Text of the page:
The Image of Love

The Image of Love
Poetry and other reflections by Thorne McFarlane

In the gallery of memoirs, lies the image of love,
Redeeming with the grace and power from above,
In pursuit of humbler things, of all things desired,
In pursuit of invisible blessings are to be admired,
A quiet home, gentle aspirations, the muse of life,
The unbreakable bond between husband and wife,
The darkest of storms always bring the purest light,
Just one ounce of sunshine can sprout seeds of hope,
And the climbing joys overcome the downhill slope,
I see the stars in your eyes, the portrait now painted,
The picture wasn’t at all perfect, but we still made it.

Love is a bridge. If we can build and link both sides together, only then can we rise above the rough waters. If we disconnect and go headstrong, we will surely plummet.

Love is not judging,
It does not take advantage,
It is not faithless.
It does not forsake commitment.

Love is a temporary shelter. It keeps an opened entrance, but also allows an opened exit. If you can’t let love in or let it find its path out of your life, then you won’t have love.

Love is not selfish,
It is not jealous,
It is not pretentious,
It does not take,
It does not expect in return.

Love is an amazing force of human nature. Of all the things on this earth which should matter the most to any person, it is love. Nothing else brings reason to life, essence to humble souls, and redemption to all things. Nothing else is as universal as the image of love. Love is the cure for pain and the answer to injustice. It is timeless each moment and momentous each time. Cherish every moment of love. Don’t let anything obstruct something as precious and prized as the jewel of love.


Place of Placidity


Place of Placidity: Seeking Inspiration and Balance through Yoga

I was never a fan of high school gym class. Sports left me humiliated in a puddle of my own inadequacy. In trying to keep pace with my classmates, I was often left breathless. So you can imagine my hesitancies when I enrolled in a requisite yoga class in college. Standing in the gymnasium with my black roll-up mat, I never imagined that this form of exercise would have such an enduring impact on my life.

Since birth, I have always struggled with chronic and debilitating medical complications triggered by my disease. Sickle-cell anemia is a disease which mutates the body’s blood cells, turning them sickle-shaped. Normal blood cells are donut-shaped, but sickle-cell disease turns these cells sickle-shaped. The irregularly-shaped blood cells do not carry oxygen efficiently, do not survive very long, and can get lodged in the bloodstream, causing constant pain. One of the most frustrating things about this disease is that it presents itself as an invisible disability, leading to a general lack of understanding among the sickle-cell community.

However, I refuse to let this disease seize my life and silence my aspirations. Instead, I hope to shed some light on the disease, while also delving into how I use yoga to cope with the disease’s limitations. The aforementioned lack of awareness about the disease remains an object worthy of illumination in the sickle-cell community. The sad reality is that far too often sickle-cell sufferers overextend themselves in their attempts to remain fit. The disease has been blamed for the deaths of a handful of aspiring athletes. It is an unfair reminder of the physical limitations imposed by the disease.  While there is no danger in recognizing our limitations, there is great danger in being polarized by them. The polarization process is a process of overcompensation, goading us to internalize these limitations until they become ingrained into our very thought patterns.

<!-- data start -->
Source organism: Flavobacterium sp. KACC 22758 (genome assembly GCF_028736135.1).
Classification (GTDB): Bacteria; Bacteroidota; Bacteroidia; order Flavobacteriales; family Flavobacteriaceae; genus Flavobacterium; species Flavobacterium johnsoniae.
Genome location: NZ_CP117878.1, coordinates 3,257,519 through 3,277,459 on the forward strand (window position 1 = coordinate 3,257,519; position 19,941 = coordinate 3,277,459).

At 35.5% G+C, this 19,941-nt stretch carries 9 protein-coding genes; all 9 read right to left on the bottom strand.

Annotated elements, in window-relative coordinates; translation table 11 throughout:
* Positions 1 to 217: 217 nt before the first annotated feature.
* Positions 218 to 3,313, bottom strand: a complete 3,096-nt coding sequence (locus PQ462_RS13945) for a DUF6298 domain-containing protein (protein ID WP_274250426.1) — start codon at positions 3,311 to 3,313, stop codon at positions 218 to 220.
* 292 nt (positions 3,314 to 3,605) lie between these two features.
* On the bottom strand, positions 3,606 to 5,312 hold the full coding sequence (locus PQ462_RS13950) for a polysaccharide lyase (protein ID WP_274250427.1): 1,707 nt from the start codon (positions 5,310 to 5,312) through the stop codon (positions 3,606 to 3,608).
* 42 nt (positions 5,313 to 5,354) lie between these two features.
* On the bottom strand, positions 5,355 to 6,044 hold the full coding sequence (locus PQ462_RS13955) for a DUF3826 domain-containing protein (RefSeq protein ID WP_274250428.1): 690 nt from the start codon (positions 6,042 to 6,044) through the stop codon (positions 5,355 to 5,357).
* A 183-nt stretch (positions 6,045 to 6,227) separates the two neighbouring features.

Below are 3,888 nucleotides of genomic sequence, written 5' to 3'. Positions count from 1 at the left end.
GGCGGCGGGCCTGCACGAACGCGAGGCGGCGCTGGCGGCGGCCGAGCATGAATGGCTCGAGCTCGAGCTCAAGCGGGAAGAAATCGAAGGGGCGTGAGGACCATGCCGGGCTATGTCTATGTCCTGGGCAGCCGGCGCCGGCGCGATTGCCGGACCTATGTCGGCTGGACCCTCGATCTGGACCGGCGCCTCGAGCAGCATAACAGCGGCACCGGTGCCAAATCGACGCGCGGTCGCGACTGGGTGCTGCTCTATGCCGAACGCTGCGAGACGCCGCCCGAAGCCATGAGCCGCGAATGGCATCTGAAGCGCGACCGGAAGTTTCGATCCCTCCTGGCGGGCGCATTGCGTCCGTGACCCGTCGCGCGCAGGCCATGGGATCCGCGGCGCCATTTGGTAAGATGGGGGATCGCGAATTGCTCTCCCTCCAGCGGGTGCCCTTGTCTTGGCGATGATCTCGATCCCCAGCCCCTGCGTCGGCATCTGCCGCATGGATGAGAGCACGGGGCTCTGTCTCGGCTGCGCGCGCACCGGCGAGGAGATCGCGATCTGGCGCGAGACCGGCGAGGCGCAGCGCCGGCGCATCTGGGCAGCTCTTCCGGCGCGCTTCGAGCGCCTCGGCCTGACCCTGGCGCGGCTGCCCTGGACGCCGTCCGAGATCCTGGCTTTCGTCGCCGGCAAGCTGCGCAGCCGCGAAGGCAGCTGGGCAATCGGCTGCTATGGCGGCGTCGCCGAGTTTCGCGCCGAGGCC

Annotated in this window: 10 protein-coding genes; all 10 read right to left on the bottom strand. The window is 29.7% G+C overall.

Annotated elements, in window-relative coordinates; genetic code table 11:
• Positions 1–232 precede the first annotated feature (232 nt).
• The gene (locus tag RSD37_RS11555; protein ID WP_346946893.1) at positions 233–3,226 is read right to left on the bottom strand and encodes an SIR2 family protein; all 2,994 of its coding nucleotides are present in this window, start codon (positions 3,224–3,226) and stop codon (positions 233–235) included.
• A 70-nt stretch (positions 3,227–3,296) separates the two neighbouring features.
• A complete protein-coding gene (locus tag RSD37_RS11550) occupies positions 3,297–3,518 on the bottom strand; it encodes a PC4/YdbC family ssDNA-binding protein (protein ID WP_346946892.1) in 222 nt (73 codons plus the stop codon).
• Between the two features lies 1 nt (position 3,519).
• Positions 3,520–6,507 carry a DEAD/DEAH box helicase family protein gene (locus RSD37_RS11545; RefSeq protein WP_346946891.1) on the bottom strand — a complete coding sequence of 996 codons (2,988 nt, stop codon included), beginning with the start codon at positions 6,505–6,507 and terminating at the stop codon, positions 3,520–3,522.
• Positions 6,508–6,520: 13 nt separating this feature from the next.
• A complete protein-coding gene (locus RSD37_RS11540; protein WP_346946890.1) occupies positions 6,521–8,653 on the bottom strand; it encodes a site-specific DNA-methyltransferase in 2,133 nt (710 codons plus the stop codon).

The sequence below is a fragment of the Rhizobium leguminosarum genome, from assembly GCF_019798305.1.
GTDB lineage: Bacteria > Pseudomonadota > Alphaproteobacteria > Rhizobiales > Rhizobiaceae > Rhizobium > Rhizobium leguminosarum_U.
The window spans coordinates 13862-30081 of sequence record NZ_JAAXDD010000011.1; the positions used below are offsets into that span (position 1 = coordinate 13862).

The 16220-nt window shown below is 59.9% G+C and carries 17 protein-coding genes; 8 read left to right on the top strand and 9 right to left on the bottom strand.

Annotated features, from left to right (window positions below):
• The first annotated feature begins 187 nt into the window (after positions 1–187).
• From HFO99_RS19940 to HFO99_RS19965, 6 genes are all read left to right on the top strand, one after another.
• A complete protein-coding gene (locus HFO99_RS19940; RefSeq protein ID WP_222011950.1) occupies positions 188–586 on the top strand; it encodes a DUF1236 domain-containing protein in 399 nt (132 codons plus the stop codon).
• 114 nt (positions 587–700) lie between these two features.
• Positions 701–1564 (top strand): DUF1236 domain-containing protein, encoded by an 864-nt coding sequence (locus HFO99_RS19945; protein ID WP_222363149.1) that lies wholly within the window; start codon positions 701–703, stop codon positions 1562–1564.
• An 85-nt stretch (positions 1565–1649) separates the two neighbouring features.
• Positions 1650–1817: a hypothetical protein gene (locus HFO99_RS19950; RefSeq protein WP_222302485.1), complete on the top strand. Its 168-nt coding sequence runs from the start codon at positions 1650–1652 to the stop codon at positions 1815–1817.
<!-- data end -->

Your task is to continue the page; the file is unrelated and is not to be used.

When I practice yoga, I embrace a consciousness of liberation. I listen to my body and respect its limitations using warm-up exercises. I gradually condition my body to try more advanced poses. It’s a very organic approach to exercise. I don’t believe that there is only one path to fitness; we are all at different stages in terms of our health and conditioning. Sickle-cell anemia causes a deficiency of healthy red blood cells in the body. This description can be shorted down into one word: energy. Those who have donated large amounts of blood can relate to the depleted feeling that may follow. For those with sickle-cell anemia, this energy drain is felt on a daily basis. To counteract this, sickle-cell patients often require blood transfusions to boost their low blood count.

Few things are as demoralizing as not having the physical energy to do the activities that bring meaning and purpose to one’s life. On a spiritual level, it conveys a feeling of helplessness and inadequacy. With yoga, I appreciate the fact that I do not have to struggle to “find” energy. It invigorates me beyond the physical level. Breathing is a core component of yoga, and illustrates the vital importance of energy. Each breath we take should not be taken for granted; it should be used to energize and imbue us with a sense of purpose. Dum spiro, spero.

The loss of energy felt by sickle-cell sufferers brings a sense of imbalance. When your body is starved of oxygen, it becomes exceedingly difficult to maintain physical stability. Even simple tasks like walking up a flight of stairs can leave one disoriented. One of the first poses I learned in yoga, the star pose, helped me to regain balance and physical stability. I have also benefitted from the ways yoga uses the lymphatic system to flush away the body’s toxins.